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Getting rid of problem algae and grass clippings

May 29, 2009|By JEFF RUGG / Creators Syndicate

Q: I collect water from my roof in a rain barrel. Is it OK to use this water to top off my 450-gallon small pond?

A: There are only a few things I would question. Water temperature is important to cold-blooded animals, so if there is a large difference in water temperature and a large amount of water used, it could be a shock, but as long as it is small amounts of water to top off the pond, I don't see a problem there.

If the barrel has any leaves or debris settled into it, bacteria could consume all the oxygen in the water in the barrel. Adding lots of water with a low-oxygen content to the pond could be a problem, but if it is added so the water splashes into the pond, that problem will be overcome.

Lastly, if the roof has any particular problems, such as areas of exposed tar, roofing asphalt or other chemicals that the water crosses, then bad chemicals could be washed into the barrel, but a regular shingled roof shouldn't be a problem.

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Q: I have a terra cotta fountain that I love, as do the birds and squirrels in my backyard. I do my best to keep it clean, as my backyard has huge trees that constantly drop leaves. But my biggest problem is getting rid of the algae.

Since taking the fountain apart every time I clean it is quite a production (and I have to be careful not to knock it over and break something), I would like to start with as much of an advantage as possible. I was wondering if you would advise using bleach as a preliminary step. I have seen this recommended by some as I was checking out possibilities on the Internet, but with the terra cotta being so porous, I am concerned about long-term residue.

Thanks for any advice you can give me.

A: You are right to say that the algae problem is your problem. It is not a problem for the birds and mammals. Your water, even with the algae, is cleaner than the pond or river water available to them.

Mixing a solution of 10 percent bleach and 90 percent water will work to clean the whole thing but should not be used as the birdbath water. The concentration is too high and could hurt them if they swallow any of it. I think it could also bleach some of their colors, too. Once you have washed the pottery clean, rinse it with water and then refill it.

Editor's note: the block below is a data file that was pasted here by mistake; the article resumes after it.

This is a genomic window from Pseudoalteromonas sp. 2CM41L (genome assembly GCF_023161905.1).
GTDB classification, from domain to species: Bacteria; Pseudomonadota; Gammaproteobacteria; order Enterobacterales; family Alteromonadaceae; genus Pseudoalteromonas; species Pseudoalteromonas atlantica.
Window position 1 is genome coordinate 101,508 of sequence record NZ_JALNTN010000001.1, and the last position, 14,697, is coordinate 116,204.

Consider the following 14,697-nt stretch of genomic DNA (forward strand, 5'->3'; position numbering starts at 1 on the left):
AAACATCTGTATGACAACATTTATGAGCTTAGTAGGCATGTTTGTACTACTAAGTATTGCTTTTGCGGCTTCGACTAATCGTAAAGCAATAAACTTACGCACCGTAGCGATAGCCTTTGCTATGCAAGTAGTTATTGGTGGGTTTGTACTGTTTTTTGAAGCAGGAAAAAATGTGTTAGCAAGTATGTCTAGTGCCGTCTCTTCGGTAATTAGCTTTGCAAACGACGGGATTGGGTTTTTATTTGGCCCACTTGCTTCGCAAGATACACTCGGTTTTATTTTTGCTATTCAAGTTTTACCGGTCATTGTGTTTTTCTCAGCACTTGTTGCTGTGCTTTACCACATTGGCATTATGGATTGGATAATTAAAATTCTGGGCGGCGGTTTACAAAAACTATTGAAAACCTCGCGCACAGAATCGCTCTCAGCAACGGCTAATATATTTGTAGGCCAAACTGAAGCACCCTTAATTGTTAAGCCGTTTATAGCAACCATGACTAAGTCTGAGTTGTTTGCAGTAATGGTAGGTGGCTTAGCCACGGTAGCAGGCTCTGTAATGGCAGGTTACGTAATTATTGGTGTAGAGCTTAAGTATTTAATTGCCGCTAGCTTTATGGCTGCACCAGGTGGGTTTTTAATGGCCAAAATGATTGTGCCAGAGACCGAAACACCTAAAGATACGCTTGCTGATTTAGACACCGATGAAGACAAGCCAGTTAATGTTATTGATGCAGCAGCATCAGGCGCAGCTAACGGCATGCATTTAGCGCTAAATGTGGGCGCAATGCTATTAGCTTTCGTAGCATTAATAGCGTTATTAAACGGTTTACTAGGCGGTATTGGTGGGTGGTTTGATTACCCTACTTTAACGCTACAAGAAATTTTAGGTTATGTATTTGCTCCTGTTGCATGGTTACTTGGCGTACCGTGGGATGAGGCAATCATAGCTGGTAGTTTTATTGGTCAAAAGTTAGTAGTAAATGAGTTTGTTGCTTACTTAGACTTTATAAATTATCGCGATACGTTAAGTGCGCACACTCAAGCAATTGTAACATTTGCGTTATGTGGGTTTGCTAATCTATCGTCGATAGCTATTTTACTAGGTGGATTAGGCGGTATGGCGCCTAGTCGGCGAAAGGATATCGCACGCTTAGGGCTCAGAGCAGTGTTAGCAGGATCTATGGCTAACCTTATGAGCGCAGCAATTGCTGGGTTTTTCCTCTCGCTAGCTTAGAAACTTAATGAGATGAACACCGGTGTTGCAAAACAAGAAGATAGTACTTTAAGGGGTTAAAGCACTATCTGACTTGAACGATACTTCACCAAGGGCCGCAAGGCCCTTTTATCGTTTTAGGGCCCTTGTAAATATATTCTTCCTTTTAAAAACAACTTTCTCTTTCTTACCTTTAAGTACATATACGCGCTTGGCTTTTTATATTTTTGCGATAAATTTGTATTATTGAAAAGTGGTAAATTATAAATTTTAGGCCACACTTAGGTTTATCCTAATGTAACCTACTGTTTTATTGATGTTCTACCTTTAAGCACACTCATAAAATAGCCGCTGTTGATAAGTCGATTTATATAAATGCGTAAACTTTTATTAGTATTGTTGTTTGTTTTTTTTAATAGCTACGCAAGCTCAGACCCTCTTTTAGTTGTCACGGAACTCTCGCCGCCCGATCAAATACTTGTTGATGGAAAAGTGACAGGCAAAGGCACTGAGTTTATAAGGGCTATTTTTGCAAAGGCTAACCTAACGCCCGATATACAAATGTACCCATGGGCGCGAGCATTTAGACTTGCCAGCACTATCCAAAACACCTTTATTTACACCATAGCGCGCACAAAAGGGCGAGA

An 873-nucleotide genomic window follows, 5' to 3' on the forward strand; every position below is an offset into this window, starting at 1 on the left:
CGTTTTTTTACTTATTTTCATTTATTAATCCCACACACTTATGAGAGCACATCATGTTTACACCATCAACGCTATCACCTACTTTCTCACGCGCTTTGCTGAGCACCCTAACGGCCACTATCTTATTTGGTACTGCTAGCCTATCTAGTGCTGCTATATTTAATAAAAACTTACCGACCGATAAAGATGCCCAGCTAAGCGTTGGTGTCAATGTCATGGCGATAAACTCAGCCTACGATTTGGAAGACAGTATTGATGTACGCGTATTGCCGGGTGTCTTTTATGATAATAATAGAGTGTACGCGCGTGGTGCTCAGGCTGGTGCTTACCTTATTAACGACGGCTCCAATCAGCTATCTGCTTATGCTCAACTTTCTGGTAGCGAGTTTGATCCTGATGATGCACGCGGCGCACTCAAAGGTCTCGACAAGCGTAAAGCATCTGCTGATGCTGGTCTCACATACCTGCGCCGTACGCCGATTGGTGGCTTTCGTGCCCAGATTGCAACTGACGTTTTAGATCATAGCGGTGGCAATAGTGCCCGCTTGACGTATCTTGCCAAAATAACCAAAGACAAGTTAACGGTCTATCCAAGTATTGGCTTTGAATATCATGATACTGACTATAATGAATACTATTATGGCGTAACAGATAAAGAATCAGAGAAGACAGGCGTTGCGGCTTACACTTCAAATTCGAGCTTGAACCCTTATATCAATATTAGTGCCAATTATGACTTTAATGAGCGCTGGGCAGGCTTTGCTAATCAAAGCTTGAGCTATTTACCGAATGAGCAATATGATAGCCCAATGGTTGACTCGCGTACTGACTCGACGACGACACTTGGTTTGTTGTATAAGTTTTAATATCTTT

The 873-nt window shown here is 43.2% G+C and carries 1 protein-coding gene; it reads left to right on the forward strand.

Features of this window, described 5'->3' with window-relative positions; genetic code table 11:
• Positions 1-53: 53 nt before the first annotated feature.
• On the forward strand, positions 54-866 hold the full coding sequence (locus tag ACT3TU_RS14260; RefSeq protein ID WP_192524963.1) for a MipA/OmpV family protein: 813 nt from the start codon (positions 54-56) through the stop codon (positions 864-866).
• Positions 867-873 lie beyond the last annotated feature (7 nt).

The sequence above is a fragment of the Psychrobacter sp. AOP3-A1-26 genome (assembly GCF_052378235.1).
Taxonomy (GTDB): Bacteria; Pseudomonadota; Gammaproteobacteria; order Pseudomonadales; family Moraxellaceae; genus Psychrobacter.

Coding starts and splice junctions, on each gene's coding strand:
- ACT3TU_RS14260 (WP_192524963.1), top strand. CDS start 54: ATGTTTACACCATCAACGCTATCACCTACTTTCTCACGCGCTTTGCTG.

Low concentrations of bleach used in the birdbath water won't stop algae growth. Just look at swimming pools with much higher concentrations and how algae keep coming back. The chlorine in the bleach evaporates out of the water in a day or two, so it would need to be added regularly.

Once the fountain is clean, there are algae-killing chemicals that are fish and bird safe and won't harm the beneficial plants and bacteria that can be used on a continuous basis. AlgaeFix from Aquarium Pharmaceuticals is one product that I know will work.

Bacterial products are also available, if you want a natural approach. Some of these products have live bacteria and others just have enzymes produced by bacteria. Either way, they can keep out the algae in the birdbath.

Q: I am tired of paying for the removal of my grass clippings. My husband thinks that the lawn is better off without the clippings. Is he right?

A: There are several myths about grass clippings on home lawns and he couldn't be more wrong. If mowing is done correctly, grass clippings are beneficial to the lawn, not harmful. The mower blade must be sharp. The grass should be mowed often enough that only one-third of the grass height is removed at each mowing to reduce it down to the correct height for the type of grass in the lawn. The lawn should be dry when cut to reduce the spread of diseases. If a lawn is mowed when the clippings are too long, it is better to wait a day and to re-mow the lawn to cut up the dry clippings - not remove them.

Grass clippings contain the nitrogen, phosphorus and potassium that are in lawn fertilizer. In fact, leaving clippings on the lawn is equivalent to one fertilization that you don't need to pay for. Over 40 pounds of nitrogen are thrown away as grass clippings each summer from the average American lawn where clippings are removed.

In some cases, bagging the clippings and taking the bags out doubles the time required to mow a lawn. Grass clippings conserve water (saving money) by shading the soil from the hot sun and reducing moisture loss from evaporation. Clippings decompose quickly, thanks to soil microorganisms, worms and other animals, and the nutrients go back into the grass.

Grass clippings do not contribute to thatch accumulation. Dead grass blades from over the winter or from mowing are not thatch and not related to thatch in any way.

Paying for the removal of clippings is a complete waste of money, even if they are going to a composting center and not a landfill. It is an even bigger waste of money if you have to buy compost for your landscape needs. You pay to remove it and then you buy it back.

A mulching style of mower has blades that cut the clippings into fine pieces that break down faster and are less unsightly. If a mower has a bag on it that can't be removed safely, then bagging with that mower may have to continue. When a bag is removed, a new mower piece must be installed to keep the clippings and debris form escaping and injuring the operator.

E-mail questions to Jeff Rugg, Kendall County unit educator, University of Illinois Extension at jrugg@uiuc.edu.

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